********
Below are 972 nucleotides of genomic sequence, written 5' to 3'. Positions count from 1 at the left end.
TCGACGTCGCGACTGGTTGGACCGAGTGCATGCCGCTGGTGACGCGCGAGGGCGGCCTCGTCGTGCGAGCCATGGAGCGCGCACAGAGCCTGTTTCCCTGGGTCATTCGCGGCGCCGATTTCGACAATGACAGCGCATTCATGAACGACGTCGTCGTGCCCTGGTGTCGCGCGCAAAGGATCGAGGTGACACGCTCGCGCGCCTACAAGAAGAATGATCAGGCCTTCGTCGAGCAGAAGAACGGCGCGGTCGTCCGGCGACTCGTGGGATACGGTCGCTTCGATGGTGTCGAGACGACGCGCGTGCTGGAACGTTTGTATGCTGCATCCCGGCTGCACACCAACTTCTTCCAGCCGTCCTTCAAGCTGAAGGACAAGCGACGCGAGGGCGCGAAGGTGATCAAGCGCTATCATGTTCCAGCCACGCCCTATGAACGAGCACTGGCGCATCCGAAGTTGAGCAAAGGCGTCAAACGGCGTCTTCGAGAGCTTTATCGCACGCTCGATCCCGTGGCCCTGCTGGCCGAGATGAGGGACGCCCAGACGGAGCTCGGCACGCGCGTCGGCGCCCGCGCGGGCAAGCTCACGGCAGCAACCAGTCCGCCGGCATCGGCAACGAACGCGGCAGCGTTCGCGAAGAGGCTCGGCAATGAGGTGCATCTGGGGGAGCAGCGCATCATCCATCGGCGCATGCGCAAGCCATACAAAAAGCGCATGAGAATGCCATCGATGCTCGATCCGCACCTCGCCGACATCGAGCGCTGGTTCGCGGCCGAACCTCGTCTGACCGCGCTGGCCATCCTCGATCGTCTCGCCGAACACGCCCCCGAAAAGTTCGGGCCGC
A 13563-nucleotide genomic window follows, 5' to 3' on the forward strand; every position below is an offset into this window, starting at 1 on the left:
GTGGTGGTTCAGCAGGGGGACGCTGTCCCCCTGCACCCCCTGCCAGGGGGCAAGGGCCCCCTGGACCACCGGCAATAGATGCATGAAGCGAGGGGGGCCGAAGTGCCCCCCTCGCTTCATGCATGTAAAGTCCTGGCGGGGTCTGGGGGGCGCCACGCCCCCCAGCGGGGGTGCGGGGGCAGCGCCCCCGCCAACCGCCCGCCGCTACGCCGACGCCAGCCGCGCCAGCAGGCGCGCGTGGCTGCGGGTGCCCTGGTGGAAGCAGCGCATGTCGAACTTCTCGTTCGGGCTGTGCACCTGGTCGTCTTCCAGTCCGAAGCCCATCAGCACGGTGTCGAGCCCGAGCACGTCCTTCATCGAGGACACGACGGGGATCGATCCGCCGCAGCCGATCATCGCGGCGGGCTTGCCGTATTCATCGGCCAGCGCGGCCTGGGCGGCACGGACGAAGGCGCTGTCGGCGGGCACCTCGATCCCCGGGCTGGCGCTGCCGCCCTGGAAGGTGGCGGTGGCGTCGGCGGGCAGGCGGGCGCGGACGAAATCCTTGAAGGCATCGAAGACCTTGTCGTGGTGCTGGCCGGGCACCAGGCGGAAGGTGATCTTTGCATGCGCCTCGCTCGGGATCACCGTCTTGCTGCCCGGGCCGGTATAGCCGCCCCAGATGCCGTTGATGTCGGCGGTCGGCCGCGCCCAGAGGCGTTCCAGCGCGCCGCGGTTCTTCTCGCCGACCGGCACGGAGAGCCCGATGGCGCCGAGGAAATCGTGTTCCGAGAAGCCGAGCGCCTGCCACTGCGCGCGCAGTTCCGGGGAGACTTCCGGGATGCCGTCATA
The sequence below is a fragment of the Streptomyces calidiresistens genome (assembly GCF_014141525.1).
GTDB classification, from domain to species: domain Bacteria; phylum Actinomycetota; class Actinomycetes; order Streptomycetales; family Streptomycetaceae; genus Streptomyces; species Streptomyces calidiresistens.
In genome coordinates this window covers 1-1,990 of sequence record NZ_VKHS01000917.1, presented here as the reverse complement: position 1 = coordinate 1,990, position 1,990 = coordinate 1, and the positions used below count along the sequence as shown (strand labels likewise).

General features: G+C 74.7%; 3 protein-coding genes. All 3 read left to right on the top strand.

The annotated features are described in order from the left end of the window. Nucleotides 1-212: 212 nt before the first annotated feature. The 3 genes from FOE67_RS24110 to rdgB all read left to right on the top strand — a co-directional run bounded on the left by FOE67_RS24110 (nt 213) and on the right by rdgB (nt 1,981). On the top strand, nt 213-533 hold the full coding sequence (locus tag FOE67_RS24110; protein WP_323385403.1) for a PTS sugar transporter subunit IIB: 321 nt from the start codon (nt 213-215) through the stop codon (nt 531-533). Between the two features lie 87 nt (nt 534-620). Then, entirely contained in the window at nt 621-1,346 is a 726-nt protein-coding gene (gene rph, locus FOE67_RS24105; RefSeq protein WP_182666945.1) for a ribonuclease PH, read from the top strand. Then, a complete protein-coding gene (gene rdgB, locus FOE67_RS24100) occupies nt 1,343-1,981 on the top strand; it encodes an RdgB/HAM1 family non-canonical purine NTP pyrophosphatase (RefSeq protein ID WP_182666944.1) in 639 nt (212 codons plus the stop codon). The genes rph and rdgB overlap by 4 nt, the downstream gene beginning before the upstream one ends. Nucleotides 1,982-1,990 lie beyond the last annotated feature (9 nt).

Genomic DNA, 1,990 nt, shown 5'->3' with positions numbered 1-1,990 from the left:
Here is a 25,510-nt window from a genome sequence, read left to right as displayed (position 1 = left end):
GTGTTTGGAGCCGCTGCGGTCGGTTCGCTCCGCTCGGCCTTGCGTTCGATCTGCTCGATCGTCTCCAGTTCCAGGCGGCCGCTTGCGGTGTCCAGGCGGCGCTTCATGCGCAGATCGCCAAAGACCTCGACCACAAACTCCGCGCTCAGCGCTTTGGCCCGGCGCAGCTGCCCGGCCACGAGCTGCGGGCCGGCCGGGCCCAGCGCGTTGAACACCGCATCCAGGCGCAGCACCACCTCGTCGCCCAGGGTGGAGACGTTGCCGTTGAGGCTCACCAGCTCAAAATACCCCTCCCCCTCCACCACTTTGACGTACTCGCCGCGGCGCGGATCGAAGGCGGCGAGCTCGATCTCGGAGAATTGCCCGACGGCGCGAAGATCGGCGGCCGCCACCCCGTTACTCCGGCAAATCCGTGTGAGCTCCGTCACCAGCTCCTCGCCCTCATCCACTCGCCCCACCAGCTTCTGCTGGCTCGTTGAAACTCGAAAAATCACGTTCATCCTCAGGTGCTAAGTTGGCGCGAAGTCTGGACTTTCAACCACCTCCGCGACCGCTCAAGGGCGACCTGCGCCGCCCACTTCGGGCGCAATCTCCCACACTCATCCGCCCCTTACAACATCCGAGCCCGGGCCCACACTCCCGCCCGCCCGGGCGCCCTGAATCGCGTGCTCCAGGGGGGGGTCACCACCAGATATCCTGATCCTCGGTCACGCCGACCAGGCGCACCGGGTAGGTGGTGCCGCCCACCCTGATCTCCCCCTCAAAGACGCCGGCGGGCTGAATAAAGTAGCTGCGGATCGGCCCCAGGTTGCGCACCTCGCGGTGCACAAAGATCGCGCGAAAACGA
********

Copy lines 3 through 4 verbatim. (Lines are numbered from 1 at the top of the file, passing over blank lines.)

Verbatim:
A 13563-nucleotide genomic window follows, 5' to 3' on the forward strand; every position below is an offset into this window, starting at 1 on the left:
GTGGTGGTTCAGCAGGGGGACGCTGTCCCCCTGCACCCCCTGCCAGGGGGCAAGGGCCCCCTGGACCACCGGCAATAGATGCATGAAGCGAGGGGGGCCGAAGTGCCCCCCTCGCTTCATGCATGTAAAGTCCTGGCGGGGTCTGGGGGGCGCCACGCCCCCCAGCGGGGGTGCGGGGGCAGCGCCCCCGCCAACCGCCCGCCGCTACGCCGACGCCAGCCGCGCCAGCAGGCGCGCGTGGCTGCGGGTGCCCTGGTGGAAGCAGCGCATGTCGAACTTCTCGTTCGGGCTGTGCACCTGGTCGTCTTCCAGTCCGAAGCCCATCAGCACGGTGTCGAGCCCGAGCACGTCCTTCATCGAGGACACGACGGGGATCGATCCGCCGCAGCCGATCATCGCGGCGGGCTTGCCGTATTCATCGGCCAGCGCGGCCTGGGCGGCACGGACGAAGGCGCTGTCGGCGGGCACCTCGATCCCCGGGCTGGCGCTGCCGCCCTGGAAGGTGGCGGTGGCGTCGGCGGGCAGGCGGGCGCGGACGAAATCCTTGAAGGCATCGAAGACCTTGTCGTGGTGCTGGCCGGGCACCAGGCGGAAGGTGATCTTTGCATGCGCCTCGCTCGGGATCACCGTCTTGCTGCCCGGGCCGGTATAGCCGCCCCAGATGCCGTTGATGTCGGCGGTCGGCCGCGCCCAGAGGCGTTCCAGCGCGCCGCGGTTCTTCTCGCCGACCGGCACGGAGAGCCCGATGGCGCCGAGGAAATCGTGTTCCGAGAAGCCGAGCGCCTGCCACTGCGCGCGCAGTTCCGGGGAGACTTCCGGGATGCCGTCATA